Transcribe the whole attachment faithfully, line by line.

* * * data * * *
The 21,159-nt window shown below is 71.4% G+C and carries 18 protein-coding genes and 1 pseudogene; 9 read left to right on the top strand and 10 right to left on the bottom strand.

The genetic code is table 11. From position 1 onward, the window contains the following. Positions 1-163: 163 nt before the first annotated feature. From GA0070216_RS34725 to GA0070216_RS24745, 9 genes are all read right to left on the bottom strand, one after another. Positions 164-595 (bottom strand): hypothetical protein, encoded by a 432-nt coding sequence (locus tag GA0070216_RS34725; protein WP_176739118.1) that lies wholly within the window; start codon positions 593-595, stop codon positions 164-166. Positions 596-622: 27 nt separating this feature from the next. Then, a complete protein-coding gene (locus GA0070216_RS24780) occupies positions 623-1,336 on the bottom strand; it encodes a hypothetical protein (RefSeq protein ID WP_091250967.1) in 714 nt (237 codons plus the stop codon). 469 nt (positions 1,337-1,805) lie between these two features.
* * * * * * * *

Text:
The 21,159-nt window shown below is 71.4% G+C and carries 18 protein-coding genes and 1 pseudogene; 9 read left to right on the top strand and 10 right to left on the bottom strand.

The genetic code is table 11. From position 1 onward, the window contains the following. Positions 1-163: 163 nt before the first annotated feature. From GA0070216_RS34725 to GA0070216_RS24745, 9 genes are all read right to left on the bottom strand, one after another. Positions 164-595 (bottom strand): hypothetical protein, encoded by a 432-nt coding sequence (locus tag GA0070216_RS34725; protein WP_176739118.1) that lies wholly within the window; start codon positions 593-595, stop codon positions 164-166. Positions 596-622: 27 nt separating this feature from the next. Then, a complete protein-coding gene (locus GA0070216_RS24780) occupies positions 623-1,336 on the bottom strand; it encodes a hypothetical protein (RefSeq protein ID WP_091250967.1) in 714 nt (237 codons plus the stop codon). 469 nt (positions 1,337-1,805) lie between these two features.